Metrication in Ireland

Metrication in the Republic of Ireland happened mostly in the 20th century and was officially completed in 2005, with a few exceptions.

Information sign about the speed limit units used in Ireland

The island of Ireland gradually adopted the British imperial measurement system, fully replacing traditional Irish measure during the 19th century, and these units continued to be used after the independence of the Irish Free State (1922) and the establishment of the Republic of Ireland (1937/49). The Irish Free State joined the Metre Convention in 1925. In 1980 the European Union asked all of its member states to convert to the metric system, and in Ireland and the UK this process was originally to have been completed by 2009.[1] Metrication succeeded in Ireland with the changeover fully completed in 2005, with some exceptions.

MetricationEdit

During the First World War and after the Easter Rising, Charles A Stanuell, former President of the Statistical and Social Inquiry Society of Ireland, published a paper advocating the use of the metric system and a decimal currency in the UK, of which Ireland was then a part.[2]

Metrication in Ireland began in the 1970s and by 2005 was completed, with the main exception being that the imperial pint (568 ml) is still used in eateries and pubs for reasons of tradition. The phrase a "glass of beer" is a colloquial expression for a half-pint (284 ml).[3] All other loose goods sold by volume must be sold using metric units.[4]

Distance signs had displayed kilometres since the 1970s but road speed limits were in miles per hour until January 2005, when they were changed to kilometres per hour.[5] Since 2005 all new cars sold in Ireland have speedometers that display only kilometres per hour; odometers generally became metric as well.

The metric system is the only system taught in schools. Beginning in 1970, textbooks were changed to metric. Goods in shops are labelled in metric units.

Continuation of supplementary Imperial unitsEdit

In 2006 it became apparent that the 2009 cut-off for the use of Imperial supplementary units could cause problems in US-EU trade. After consultation, EU Directive 2009/3/EC of 11 March 2009, among other measures, permitted:[6]

  • The indefinite use of Imperial supplementary indications.
  • The United Kingdom and Ireland to continue the limited exemptions concerning specified uses of the pint, mile and troy ounce, considering the absence of any impact of these exemptions on cross-border trade and the principle of subsidiarity; whilst repealing the exemption for the use of acres for land registration which is no longer applied.

These amendments were published on 7 May 2009 and became effective on 1 January 2010.

Exceptions to Irish metricationEdit

Legal weights and measures for tradeEdit

Packaged goodsEdit

  • The vast majority of packaged butter sold at Ireland's top three supermarkets come in 8- and 16-ounce sizes, but are labelled as 227 g and 454 g respectively.[7][8][9]
  • Milk cartons served at schools are 13 imperial pint (189 ml) in volume, despite packaged milk sold at supermarkets coming in metric quantities.[10]

OtherEdit

  • Horse racing in Ireland continues to use stones, pounds, miles and furlongs as measurements.[11]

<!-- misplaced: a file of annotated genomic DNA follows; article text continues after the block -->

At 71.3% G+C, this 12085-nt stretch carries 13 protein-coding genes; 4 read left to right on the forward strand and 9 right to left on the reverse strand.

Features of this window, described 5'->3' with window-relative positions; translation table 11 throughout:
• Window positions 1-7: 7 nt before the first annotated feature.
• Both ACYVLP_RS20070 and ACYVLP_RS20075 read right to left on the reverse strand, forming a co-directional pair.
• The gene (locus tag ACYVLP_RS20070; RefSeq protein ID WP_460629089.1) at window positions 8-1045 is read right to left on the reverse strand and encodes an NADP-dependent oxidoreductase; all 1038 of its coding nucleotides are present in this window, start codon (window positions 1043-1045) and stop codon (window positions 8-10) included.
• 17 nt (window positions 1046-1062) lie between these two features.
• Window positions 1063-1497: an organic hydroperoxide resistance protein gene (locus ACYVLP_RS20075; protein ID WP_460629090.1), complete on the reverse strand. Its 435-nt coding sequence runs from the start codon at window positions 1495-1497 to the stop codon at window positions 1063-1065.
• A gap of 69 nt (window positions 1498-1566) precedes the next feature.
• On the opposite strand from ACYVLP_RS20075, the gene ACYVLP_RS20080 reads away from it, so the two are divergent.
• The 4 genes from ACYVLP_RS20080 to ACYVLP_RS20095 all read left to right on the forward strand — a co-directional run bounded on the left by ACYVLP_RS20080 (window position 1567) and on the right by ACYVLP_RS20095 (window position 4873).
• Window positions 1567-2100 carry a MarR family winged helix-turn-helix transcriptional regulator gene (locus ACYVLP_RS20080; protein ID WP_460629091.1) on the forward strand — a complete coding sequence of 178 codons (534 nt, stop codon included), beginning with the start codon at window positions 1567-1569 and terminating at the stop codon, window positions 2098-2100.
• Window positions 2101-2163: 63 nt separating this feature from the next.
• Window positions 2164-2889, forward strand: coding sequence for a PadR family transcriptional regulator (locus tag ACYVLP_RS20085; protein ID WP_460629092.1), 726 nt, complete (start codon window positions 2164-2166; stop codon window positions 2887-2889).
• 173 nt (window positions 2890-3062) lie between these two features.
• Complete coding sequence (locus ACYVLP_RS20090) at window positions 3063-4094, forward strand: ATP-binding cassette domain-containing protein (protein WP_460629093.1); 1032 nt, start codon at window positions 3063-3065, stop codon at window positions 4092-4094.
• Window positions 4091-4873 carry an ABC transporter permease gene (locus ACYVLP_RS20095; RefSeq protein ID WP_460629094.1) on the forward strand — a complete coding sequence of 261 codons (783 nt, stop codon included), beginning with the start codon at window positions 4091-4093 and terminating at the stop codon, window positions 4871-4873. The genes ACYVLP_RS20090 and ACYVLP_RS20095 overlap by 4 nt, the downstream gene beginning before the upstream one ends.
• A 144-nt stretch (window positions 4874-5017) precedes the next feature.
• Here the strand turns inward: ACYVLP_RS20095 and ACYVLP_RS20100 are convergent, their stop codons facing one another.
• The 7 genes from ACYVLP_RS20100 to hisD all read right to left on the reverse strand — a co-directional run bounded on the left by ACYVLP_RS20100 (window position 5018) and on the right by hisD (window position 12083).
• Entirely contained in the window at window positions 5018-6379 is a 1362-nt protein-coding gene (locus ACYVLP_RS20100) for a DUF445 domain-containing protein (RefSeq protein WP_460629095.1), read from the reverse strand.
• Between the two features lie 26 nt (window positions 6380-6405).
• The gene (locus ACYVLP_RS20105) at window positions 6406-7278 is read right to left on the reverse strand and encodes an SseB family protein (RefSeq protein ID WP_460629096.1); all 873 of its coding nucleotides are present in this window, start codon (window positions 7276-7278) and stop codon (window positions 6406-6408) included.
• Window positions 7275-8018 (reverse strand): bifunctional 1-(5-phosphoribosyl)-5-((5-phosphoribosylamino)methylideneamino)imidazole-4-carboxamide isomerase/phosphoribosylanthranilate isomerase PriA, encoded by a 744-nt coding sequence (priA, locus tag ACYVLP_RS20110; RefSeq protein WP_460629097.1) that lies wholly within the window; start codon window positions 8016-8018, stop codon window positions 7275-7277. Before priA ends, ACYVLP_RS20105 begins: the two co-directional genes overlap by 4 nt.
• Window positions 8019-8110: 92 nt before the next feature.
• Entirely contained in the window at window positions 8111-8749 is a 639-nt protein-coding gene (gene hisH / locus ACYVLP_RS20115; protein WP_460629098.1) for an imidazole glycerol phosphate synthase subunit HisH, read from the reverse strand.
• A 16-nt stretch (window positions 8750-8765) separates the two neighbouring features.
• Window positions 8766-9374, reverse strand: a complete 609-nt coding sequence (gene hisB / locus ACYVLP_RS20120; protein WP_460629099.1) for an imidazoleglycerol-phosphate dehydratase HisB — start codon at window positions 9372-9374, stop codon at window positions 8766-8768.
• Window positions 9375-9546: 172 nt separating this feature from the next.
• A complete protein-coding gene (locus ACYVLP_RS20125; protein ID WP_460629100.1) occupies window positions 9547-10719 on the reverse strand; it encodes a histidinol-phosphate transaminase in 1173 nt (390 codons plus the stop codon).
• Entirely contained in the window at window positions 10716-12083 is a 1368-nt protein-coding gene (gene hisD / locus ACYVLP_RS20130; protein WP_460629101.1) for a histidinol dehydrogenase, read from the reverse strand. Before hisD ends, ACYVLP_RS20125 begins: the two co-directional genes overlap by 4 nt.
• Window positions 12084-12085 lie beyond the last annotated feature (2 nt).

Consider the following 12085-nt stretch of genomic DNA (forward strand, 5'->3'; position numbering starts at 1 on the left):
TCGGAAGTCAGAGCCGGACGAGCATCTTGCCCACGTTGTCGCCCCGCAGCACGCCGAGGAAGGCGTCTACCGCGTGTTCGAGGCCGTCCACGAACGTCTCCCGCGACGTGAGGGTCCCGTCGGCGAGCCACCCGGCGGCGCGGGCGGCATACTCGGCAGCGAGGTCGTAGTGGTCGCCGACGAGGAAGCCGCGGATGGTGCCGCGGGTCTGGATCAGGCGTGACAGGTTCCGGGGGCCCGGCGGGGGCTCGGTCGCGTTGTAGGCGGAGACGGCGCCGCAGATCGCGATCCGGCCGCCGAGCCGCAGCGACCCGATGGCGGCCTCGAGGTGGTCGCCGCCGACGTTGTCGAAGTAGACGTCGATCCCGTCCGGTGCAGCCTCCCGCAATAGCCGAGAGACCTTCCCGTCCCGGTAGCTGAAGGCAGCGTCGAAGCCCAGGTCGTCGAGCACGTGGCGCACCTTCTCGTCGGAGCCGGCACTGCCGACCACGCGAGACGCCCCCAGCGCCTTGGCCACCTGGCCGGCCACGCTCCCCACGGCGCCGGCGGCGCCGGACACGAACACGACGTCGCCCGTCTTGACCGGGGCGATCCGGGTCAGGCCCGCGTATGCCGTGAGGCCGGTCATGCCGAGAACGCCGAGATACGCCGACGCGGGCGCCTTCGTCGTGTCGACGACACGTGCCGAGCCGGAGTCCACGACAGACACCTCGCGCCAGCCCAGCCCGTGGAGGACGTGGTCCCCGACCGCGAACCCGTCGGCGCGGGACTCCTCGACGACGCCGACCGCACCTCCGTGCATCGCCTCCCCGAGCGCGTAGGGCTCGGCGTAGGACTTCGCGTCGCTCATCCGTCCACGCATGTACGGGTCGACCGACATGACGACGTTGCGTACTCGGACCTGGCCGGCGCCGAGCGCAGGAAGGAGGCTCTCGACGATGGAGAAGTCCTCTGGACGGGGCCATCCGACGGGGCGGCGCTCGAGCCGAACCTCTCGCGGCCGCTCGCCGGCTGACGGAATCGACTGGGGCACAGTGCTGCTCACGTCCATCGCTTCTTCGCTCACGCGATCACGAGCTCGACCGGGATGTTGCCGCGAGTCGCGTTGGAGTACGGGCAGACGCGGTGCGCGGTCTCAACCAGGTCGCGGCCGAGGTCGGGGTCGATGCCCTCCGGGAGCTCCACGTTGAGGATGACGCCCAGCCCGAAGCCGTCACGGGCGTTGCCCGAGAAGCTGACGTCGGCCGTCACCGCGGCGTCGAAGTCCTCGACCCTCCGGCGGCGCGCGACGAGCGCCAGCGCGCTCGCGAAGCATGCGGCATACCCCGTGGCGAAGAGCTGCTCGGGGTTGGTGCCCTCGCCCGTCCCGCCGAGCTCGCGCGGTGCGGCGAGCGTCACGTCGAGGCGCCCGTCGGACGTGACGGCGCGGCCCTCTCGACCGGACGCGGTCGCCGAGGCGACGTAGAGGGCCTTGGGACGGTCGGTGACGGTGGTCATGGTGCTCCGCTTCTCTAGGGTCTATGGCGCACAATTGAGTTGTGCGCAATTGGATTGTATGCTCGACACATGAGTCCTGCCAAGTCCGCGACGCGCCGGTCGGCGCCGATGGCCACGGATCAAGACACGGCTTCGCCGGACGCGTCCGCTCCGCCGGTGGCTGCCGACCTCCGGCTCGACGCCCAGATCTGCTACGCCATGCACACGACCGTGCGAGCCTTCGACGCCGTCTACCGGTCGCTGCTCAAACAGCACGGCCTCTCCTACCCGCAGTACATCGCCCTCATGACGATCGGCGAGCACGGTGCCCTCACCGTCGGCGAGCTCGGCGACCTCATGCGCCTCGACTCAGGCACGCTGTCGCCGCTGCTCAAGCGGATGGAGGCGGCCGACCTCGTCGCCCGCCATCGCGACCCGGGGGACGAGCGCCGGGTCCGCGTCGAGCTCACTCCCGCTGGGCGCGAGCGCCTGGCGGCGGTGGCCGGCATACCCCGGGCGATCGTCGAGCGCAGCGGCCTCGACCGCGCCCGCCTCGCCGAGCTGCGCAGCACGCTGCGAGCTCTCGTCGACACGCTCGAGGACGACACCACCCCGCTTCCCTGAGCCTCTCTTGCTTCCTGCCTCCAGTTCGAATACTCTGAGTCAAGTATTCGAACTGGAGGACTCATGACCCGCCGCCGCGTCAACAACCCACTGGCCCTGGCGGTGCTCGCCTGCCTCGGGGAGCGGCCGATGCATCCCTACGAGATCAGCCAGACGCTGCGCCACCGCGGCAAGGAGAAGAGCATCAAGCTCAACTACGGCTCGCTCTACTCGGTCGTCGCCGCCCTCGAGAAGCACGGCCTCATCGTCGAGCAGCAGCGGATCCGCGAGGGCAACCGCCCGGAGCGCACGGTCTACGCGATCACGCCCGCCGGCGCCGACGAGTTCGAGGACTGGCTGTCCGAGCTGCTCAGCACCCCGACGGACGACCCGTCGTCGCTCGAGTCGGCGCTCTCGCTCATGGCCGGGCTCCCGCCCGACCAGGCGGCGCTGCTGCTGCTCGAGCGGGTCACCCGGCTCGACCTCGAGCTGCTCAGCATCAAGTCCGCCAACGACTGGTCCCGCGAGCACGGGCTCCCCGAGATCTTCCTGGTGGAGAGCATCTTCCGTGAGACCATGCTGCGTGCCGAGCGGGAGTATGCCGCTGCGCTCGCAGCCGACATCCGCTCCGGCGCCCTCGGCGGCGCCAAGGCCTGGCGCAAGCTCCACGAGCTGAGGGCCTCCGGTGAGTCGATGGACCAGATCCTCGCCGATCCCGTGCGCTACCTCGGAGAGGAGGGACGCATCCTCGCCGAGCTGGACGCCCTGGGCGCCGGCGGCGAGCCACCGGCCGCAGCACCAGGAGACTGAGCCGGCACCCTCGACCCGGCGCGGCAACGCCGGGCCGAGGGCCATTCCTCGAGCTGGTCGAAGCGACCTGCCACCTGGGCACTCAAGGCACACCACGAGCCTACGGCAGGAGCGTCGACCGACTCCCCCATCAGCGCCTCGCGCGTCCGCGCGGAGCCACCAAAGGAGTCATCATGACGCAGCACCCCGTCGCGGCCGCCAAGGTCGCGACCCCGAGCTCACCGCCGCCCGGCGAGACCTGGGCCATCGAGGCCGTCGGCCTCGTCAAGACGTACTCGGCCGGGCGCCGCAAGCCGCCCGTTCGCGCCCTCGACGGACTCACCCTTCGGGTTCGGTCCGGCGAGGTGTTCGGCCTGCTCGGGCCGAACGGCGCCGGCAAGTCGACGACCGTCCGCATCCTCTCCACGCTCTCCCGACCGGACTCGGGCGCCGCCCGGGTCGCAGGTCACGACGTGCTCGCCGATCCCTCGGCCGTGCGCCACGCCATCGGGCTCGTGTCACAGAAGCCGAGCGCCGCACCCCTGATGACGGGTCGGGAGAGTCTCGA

• While roads in Ireland measure distances in metres and kilometres and speed limits in kilometres per hour, the railway network operates on imperial measurements such as distances in miles and speeds in miles per hour.[12][13]
  • Display sizes for screens on television sets and computer monitors have their diagonal measured in inches.
  • While petrol and diesel fuel are sold by the litre, barrels of oil are measured by multiples of the imperial gallon.
  • Some golf courses are measured in metres while others are measured in yards.[14]
  • Tyre pressure is measured in pounds per square inch (PSI).
  • Like in most countries, aviation (altitude and flight level) is measured in feet.

References in Oireachtas debatesEdit

See alsoEdit

NotesEdit

ReferencesEdit

  1. ^ https://www.rte.ie/archives/2017/0822/899135-imperial-measurements-retained/[bare URL]
  2. ^ Stanuell, Charles A. (1915–1917). "Weights and measures after the war" (PDF). Journal of the Statistical and Social Inquiry Society of Ireland. Dublin. XCVI (XIII): 460–473.
  3. ^ "'Morning After' Campaign". drinkaware.ie. Mature Enjoyment of Alcohol in Society. Retrieved 14 January 2014.
  4. ^ a b c Book (eISB), electronic Irish Statute. "electronic Irish Statute Book (eISB)". www.irishstatutebook.ie. Retrieved 21 February 2021.
  5. ^ Book (eISB), electronic Irish Statute. "electronic Irish Statute Book (eISB)". www.irishstatutebook.ie. Retrieved 21 February 2021.
  6. ^ "Directive 2009/3/EC of the European Parliament and of the Council of 11 March 2009 amending Council Directive 80/181/EEC on the approximation of the laws of the Member States relating to units of measurement". Retrieved 8 May 2009.
  7. ^ "Ireland: Grocery market share 2019". Statista. Retrieved 21 February 2021.
  8. ^ "SuperValu Ireland Butter". shop.supervalu.ie. Retrieved 21 February 2021.
  9. ^ "Tesco Ireland Butter". www.tesco.ie. Retrieved 21 February 2021.
  10. ^ Coyle, Colin. "Schools cry over free spilt milk". ISSN 0140-0460. Retrieved 21 February 2021.
  11. ^ http://www.hri-ras.ie/information-centre/hri-directives-and-rules/full/[bare URL]
  12. ^ "Republic of Ireland". www.railsigns.uk. Retrieved 22 February 2021.
  13. ^ Rail, Irish. "Network Statement". Irish Rail. Retrieved 22 February 2021.
  14. ^ "Golf Europe: Golf tours and travel in Ireland: Frequently asked questions". www.golfeurope.com.